There's an odd question, but if new research holds true the answer may be yes.
In a study currently in press (meaning accepted but not yet published) by Roberto and colleagues, 303 subjects were studied with 3 different dinner menu situations.
The first menu was a standard fast casual style menu with no calories posted.
The second menu was the same food/layout but with calories posted beside each item.
The third menu was the same food/layout with calories beside but with a line at the top that explained that 2,000 calories was how many the average person needed each day.
The results were fascinating.
Without calorie labeled the average consumer ordered 2,189 calories, with calories that went down to 1,862 calories and with the 2,000 calorie anchor statement, 1860.
So? That doesn't sound fascinating. Calories posted lowered calories. Um, not exactly. It lowered ordered calories.
Next the researchers looked as consumed calories (by subtracting food left on the plates). Without calories labeled the average consumer ate 1,459 calories, with calories that went down to 1,335 and with the 2,000 calorie anchor statement, 1,256.
Ok, that's pretty neat but fascinating?
Here's the really cool part. Researchers then contacted these folks the next day and using dietary recall (yes, it's inaccurate but still useful to see trends) they explored what these folks ate after dinner.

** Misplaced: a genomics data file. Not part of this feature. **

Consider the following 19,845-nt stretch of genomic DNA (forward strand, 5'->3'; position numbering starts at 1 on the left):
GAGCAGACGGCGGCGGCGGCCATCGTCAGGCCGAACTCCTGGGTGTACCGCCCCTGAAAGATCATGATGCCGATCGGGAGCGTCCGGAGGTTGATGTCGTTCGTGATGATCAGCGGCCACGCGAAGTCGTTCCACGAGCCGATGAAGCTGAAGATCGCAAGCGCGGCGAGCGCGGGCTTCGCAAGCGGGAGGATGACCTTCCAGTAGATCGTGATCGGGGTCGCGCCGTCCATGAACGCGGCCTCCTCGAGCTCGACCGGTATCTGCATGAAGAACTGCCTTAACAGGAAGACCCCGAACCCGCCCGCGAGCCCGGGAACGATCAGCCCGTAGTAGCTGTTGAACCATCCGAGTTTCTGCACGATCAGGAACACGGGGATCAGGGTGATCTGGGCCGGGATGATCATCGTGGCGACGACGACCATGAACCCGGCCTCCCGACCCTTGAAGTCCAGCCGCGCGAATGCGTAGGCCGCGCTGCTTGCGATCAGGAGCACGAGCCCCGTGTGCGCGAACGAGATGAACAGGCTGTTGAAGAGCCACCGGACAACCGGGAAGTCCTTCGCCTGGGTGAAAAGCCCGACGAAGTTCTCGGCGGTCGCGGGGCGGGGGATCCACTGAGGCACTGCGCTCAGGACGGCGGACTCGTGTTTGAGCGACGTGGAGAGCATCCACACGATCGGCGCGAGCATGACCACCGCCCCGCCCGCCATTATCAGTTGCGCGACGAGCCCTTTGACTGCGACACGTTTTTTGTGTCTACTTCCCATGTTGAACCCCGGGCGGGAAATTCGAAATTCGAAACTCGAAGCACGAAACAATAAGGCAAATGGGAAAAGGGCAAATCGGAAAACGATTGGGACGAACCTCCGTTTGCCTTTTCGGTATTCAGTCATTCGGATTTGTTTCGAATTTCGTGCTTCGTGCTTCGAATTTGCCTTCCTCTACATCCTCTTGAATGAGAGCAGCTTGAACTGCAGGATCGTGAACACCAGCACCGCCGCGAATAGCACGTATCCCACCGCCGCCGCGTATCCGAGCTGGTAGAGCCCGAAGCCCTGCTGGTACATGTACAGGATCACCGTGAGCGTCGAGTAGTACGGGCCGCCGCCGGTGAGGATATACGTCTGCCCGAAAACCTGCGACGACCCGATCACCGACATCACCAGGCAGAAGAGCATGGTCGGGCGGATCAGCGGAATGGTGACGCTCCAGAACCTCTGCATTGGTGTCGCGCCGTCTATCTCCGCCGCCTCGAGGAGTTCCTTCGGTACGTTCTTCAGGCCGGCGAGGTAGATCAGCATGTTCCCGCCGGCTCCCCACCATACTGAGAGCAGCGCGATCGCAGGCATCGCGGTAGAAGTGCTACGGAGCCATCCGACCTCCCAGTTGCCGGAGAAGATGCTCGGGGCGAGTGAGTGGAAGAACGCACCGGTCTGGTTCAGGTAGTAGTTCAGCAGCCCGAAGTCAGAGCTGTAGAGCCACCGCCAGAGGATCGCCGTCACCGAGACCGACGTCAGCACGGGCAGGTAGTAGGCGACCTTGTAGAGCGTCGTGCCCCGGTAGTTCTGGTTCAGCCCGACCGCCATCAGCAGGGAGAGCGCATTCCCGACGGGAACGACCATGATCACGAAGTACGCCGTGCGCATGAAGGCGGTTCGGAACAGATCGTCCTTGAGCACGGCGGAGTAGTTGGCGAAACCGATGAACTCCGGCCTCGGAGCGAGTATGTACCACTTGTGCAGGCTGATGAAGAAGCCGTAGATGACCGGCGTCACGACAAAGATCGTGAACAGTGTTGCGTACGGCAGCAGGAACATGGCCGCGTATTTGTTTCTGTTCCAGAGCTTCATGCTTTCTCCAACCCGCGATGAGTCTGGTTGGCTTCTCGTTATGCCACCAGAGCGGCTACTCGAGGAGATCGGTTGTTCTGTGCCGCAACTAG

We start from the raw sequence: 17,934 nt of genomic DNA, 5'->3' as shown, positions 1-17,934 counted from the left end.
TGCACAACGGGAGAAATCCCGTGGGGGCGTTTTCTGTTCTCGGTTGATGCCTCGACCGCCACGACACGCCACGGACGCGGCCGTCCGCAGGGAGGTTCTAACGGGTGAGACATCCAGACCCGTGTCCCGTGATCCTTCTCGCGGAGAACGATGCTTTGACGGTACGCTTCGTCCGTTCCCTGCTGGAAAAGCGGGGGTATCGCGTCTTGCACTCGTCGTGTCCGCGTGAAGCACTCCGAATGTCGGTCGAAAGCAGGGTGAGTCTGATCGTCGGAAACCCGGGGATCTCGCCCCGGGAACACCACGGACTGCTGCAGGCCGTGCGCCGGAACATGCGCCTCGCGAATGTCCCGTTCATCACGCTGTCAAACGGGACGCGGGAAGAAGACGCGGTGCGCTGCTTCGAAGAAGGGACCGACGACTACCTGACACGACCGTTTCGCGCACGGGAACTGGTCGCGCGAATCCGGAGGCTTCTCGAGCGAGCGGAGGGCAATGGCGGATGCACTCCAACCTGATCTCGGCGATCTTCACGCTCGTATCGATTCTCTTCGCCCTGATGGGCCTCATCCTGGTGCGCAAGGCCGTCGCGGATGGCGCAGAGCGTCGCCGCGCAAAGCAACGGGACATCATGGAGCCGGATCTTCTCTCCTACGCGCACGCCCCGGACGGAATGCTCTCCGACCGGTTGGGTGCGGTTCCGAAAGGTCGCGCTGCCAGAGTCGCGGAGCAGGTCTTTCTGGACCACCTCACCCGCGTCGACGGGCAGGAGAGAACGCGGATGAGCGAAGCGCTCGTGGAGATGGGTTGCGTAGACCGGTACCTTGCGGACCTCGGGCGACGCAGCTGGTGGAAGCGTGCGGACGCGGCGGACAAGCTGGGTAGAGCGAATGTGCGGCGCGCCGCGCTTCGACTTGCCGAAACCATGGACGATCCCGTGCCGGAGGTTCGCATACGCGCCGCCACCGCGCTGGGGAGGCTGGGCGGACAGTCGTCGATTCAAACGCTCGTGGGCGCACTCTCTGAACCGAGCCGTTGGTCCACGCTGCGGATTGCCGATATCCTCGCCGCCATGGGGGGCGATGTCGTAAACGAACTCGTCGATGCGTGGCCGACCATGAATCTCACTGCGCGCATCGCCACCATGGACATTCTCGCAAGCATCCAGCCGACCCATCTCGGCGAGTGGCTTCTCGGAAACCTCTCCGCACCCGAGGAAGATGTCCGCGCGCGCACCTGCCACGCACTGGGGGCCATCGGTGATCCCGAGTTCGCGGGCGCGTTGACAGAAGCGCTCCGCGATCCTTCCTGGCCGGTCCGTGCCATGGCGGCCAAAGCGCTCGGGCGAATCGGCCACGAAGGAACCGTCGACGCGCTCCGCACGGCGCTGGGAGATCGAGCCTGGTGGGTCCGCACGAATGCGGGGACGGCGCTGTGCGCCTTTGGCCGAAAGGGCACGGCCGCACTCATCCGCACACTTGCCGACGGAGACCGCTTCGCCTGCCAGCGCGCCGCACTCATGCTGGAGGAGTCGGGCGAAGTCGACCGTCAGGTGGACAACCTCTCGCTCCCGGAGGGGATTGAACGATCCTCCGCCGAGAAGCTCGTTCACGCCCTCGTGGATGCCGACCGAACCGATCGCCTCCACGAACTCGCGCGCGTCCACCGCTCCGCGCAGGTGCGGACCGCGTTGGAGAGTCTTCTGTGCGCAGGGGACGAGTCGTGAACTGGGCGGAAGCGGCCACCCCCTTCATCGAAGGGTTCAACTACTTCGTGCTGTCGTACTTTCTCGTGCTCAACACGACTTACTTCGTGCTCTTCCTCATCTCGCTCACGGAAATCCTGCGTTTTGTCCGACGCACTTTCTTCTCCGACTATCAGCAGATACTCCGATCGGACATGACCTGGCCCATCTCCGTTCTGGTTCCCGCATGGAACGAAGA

Folks who had menus without calories ate an additional 179 calories, folks with calories labeled ate an additional 294 calories, and those with the anchor statement in addition to calories ate 177 more.
Putting it all together (calories eaten at dinner and then later at home), folks without labeled menu calories ate a total of 1,630 calories, folks with calories labeled ate a total of 1,625 calories and those with the 2,000 calorie anchor statement ate a total of 1,380 calories.
What this research suggests is that if consumers are not made aware of how many calories they burn each day posting calories on menus may lead them to feel they can consume more at home because they chose a "lower" calorie choice when they were out.
Certainly suggests that any menuboard calorie initiative needs to include an educational component. Maybe it's not a huge surprise. Trying to navigate calories without context would be like trying to manage your money travelling without knowing the currency exchange.
(Interesting sidebar. The American federal labeling bill that's currently being considered does include a 2,000 calorie anchor statement in its requirements. Great comment at the conference by Diane Finegood who pointed out that for many women 2,000 calories daily would in fact cause significant weight gain.)